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  1. Anti-Fraud Enhancements of E-Verify Delayed Due to Sequester

    by , 03-27-2013 at 11:58 AM (Greg Siskind on Immigration Law and Policy)
    Some of the loudest proponents of the sequester program are the same people screaming the loudest to spend more on immigration enforcement. I'll be interested in hearing their reaction to this news.
  2. Tea Party Leaders Falling in Line on Immigration Reform

    by , 03-27-2013 at 09:16 AM (Greg Siskind on Immigration Law and Policy)
    The anti-immigrant NumbersUSA reports the happy news.
  3. House Gang or Eight Might Introduce Bill Before Senate Finishes

    by , 03-27-2013 at 09:15 AM (Greg Siskind on Immigration Law and Policy)
    Jon Yarmuth, the Kentucky Democrat, says that negotiations are almost complete and his colleagues are almost ready to announce the results of their efforts. The breaking news here is the suggestion that the House might start working on their bill instead of waiting on the Senate. From Elise Foley at Huffington Post:

    "I think we're actually very close to being able to come forward with
    a package of very important commonsense reform proposals," Yarmuth said
    on MSNBC's "Jansing & Co." "We've really resolved all of the truly
    contentious issues, so now it's a lot of detail work and some loose
    The House group -- which MSNBC listed as Yarmuth and Reps. Zoe
    Lofgren (D-Calif.), Xavier Becerra (D-Calif.), Raul Labrador (R-Idaho),
    Mario Diaz-Balart (R-Fla.), John Carter (R-Texas) and Sam Johnson
    (R-Texas) -- has been working quietly on an immigration reform plan for
    years, but remained secretive about when and how they will release it.
    Yarmuth said one of the biggest questions is how they ensure their
    bill can pass the Republican-controlled House, which will be a heavier
    lift than the Democratic-controlled Senate. The so-called "gang of
    eight" in the upper chamber plans to unveil a bill next month and has
    already put out a framework, but the House group still must decide
    whether to wait until a Senate bill passes or introduce their own
    legislation sooner.
    They may be leaning toward the latter, Yarmuth hinted.
  4. Leahy Warns Sessions Not to Obstruct Immigration Bill

    by , 03-27-2013 at 07:05 AM (Greg Siskind on Immigration Law and Policy)
    Senator Jeff Sessions (R-AL) is an old school anti-immigration politician who is hardline on immigration enforcement and also against illegal immigration. And he's going to do everything he can to kill an immigration reform bill. Senator Patrick Leahy (D-VT) is the chair of the Senate Judiciary Committee and has just told Senator Sessions - "It's ON!".
  5. 300 people in immigration detention are held in solitary confinement at any given time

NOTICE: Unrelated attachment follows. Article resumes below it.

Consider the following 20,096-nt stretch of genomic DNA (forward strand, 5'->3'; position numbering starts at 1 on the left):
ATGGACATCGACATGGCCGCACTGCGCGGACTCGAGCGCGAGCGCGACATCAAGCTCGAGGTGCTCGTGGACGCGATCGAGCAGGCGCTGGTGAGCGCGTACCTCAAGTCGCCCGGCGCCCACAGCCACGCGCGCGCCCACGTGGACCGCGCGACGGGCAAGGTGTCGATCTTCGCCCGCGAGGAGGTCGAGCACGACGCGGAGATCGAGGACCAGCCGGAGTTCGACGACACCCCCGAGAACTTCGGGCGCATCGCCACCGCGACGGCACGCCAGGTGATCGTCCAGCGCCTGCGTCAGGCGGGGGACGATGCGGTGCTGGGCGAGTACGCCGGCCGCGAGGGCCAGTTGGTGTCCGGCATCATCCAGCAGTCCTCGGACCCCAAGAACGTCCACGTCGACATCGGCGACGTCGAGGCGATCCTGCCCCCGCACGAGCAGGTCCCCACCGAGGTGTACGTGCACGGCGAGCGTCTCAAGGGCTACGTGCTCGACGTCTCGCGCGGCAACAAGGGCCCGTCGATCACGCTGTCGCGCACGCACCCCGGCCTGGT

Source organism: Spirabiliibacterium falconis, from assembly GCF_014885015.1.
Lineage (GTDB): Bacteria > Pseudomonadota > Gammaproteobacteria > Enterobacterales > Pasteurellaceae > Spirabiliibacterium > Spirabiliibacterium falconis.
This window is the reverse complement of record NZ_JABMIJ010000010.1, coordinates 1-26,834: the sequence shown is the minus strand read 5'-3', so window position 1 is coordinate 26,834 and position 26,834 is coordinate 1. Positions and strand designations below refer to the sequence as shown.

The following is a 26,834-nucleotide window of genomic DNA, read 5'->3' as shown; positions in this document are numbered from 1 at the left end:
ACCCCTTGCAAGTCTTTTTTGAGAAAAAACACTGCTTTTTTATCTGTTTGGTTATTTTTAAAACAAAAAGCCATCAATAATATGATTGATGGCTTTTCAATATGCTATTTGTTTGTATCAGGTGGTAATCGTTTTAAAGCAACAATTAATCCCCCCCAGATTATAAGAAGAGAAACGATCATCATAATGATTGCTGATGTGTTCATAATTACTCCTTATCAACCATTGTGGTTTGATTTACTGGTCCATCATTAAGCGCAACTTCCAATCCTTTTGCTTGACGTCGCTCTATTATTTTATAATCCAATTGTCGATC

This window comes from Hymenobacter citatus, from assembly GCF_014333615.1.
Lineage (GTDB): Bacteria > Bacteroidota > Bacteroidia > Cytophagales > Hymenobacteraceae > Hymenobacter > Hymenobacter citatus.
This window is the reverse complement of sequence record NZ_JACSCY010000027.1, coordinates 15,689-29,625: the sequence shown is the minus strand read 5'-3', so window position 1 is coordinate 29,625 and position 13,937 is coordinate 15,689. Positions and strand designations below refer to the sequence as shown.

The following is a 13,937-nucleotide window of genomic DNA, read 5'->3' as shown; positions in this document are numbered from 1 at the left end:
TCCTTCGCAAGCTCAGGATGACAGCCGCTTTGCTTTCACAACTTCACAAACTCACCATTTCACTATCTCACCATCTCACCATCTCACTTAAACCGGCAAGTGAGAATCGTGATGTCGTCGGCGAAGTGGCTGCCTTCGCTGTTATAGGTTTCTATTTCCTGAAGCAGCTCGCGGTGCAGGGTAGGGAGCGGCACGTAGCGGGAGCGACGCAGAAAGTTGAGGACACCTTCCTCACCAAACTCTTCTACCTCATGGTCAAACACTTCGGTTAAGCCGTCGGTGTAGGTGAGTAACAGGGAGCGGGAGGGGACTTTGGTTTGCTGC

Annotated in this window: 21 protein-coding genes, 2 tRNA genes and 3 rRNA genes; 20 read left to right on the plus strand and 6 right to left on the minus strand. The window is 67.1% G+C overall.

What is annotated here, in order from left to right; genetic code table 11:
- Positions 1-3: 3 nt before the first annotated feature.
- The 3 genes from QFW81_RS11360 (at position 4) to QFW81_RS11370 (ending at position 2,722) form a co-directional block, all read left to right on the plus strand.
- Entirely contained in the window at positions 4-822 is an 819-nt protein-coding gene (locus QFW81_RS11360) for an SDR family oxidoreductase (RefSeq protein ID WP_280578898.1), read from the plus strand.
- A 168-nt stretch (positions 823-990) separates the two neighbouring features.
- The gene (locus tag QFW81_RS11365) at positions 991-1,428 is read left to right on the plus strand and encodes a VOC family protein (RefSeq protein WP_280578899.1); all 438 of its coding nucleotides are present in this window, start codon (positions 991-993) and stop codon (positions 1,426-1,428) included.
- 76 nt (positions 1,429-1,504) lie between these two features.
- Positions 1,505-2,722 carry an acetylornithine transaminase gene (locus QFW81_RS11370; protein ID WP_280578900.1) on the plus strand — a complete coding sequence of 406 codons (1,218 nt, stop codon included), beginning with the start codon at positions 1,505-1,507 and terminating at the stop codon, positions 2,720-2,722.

by , 03-27-2013 at 06:51 AM (Matthew Kolken on Deportation And Removal)
    The New York Times reports that at any given time in the Nation's 50 largest immigration detention facilities there are at least 300 immigrants held in solitary confinement.  The isolation typically lasts for at least two weeks, the time where an individual is at risk to psychological trauma. The article further reports that there are approximately 35 detainees held in isolation in excess of 75 days.
    Examples of individuals put in solitary confinement included an individual that was fasting because he was observing Ramadan, and a gay immigrant held in solitary for four months for his own protection.

    As for the conditions in solitary:

    While the conditions of confinement vary, detainees in solitary are routinely kept alone for 22 to 23 hours per day, sometimes in windowless 6-foot-by-13-foot cells, according to interviews with current and former detainees and a review of case records involving more than three dozen immigrants since 2010.

    In addition, individuals held in solitary are subjected to restrictions on access to phones, and their lawyers.  Communications are often only made available in the middle of the night.  Recreation is limited to pacing in "the cage" that was described as resembling a dog kennel.
    This isn't anything new, as a report was issued last year that detailed how "egregious human rights violations" resulted from the Obama administration's widespread and arbitrary use of solitary confinement as a punitive measure against immigrant detainees.  That report found that immigrant detainees in solitary confinement are regularly subjected to excessive force, harassment, and/or abuse by corrections officers.
    This isn't the first time we have heard about immigrants being abused and tortured in immigration detention. A 2011 ACLU report also found systemic abuse of immigrants in Arizona detention centers. 
    Dating all the way back to 2009, DHS Secretary Napolitano acknowledged the reports of "chronic abuses" of immigrants in detention, which includes detainees being beaten and left to die of untreated injuries and illness. This acknowledgement was followed by a pledge from the administration to clean up the immigration detention system, and to start treating immigrants more humanely.  
    I'm confident this problem will finally be addressed in President Obama's third term.
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